2. Being finite means God constructed our existence so certainty in regards to historical events is not absolute.  For example, while there is substantial evidence for the resurrection of Jesus, there will always remain an element of doubt.  So how can God condemn people to hell for not believing in something for which they cannot obtain certain proof?
  3. Being finite means that most of our beliefs are not under our control.  Our beliefs are mainly formed by the culture in which we were raised and by our experiences.  Another person with very different experiences and considering very different evidences could come to a very different belief system than a Christian would.  How can God condemn a person to hell because his/her life experiences are different?
  4. Being finite means, as William Lane Craig says in his book Reasonable Faith, Christianity can only be shown to be probably true. [1]  As my blogs of June 20, 2012 through July 11, 2012 show, that it is true in all areas of our lives.  Even our science cannot provide us with absolute proof on any topic.  We can only have certainty for things that occur within our space and time.  The problem Christianity faces is that it teaches we must believe in Jesus Christ or we will spend eternity in hell.  On an issue a crucial as our eternal fate, it would seem that God would give us more proof than mere probability

What the above questions demonstrate is that Christianity has failed to deal with the facts of the human condition (which is the way God made us).  If we are to be intellectually honest, we must deal with these facts.  In the next few blogs we will propose a solution that will deal with the facts of the human condition and also conform to Biblical teachings.


[1]   William Lane Craig, Reasonable Faith, Wheaton, IL:  Crossway, 2008, p. 55.

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Theories of Life

In the last blog, I made the comment that our beliefs are like scientific theories and I would like to expand upon that topic in this blog.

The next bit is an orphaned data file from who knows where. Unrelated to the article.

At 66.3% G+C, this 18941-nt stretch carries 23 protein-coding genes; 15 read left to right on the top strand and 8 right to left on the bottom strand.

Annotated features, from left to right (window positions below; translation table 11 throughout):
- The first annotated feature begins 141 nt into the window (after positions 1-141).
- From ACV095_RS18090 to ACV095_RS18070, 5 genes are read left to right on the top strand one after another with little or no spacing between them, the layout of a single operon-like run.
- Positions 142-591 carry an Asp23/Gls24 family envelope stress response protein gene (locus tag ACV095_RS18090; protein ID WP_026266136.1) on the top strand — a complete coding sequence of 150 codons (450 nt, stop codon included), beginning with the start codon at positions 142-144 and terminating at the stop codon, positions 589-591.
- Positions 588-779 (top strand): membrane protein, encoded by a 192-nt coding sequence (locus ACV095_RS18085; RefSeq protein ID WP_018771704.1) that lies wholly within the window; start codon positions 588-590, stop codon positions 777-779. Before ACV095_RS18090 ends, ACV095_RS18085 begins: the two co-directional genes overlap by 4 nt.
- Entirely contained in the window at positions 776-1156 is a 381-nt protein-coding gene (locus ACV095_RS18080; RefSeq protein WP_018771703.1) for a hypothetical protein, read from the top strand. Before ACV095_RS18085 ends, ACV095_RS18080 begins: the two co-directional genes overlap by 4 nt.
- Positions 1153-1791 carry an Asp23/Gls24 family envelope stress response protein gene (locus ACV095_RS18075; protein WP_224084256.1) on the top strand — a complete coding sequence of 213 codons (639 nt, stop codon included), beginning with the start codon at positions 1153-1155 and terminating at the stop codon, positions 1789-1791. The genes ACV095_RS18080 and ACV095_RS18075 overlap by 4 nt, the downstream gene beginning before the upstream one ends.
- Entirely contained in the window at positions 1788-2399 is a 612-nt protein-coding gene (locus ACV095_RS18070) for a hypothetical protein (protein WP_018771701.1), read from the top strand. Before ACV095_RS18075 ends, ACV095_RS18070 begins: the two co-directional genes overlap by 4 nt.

Henri Poincairé in his book The Foundations of Science notes that experiments are the source of scientific truth; they are the foundation of science. [1[  He also notes that “a collection of facts [experiments] is no more a science than a heap of stones a building”. [2]  The stones must have some order if they are to be a building and our experiments must have some order if they are to be a science.  The reason is because our experiments can only examine a very limited number of almost infinite number of events that occur in our universe.  If we are to understand something about our world and universe, we must bring order to our limited number of experiments and facts by constructing theories.  These theories take the limited number of observation we have made and make sense of, or explains them and our world.  These theories also give us ideas on how to construct additional experiments which can either refute or support the theory and further expand our knowledge.

Our beliefs are no different.  As we stated in our blog of March 6, 2012, any person observant of the world around us recognizes that our choices are infinite.  Each day we make decisions that change our lives.  Our life is different because of the school we attend, the career we choose, the marriage partner we select, the friends with whom we associate.  Many of the decisions we face involve many unknowns.  So how can we make the right choices when our ability to gain all the needed facts is so limited?  To make these decisions, we must have some theory of how our world is constructed.  Our beliefs are our theories.  When we face situations where we do not have all the facts, we depend upon our theories of how our world, our life, is constructed to help us make the right decision.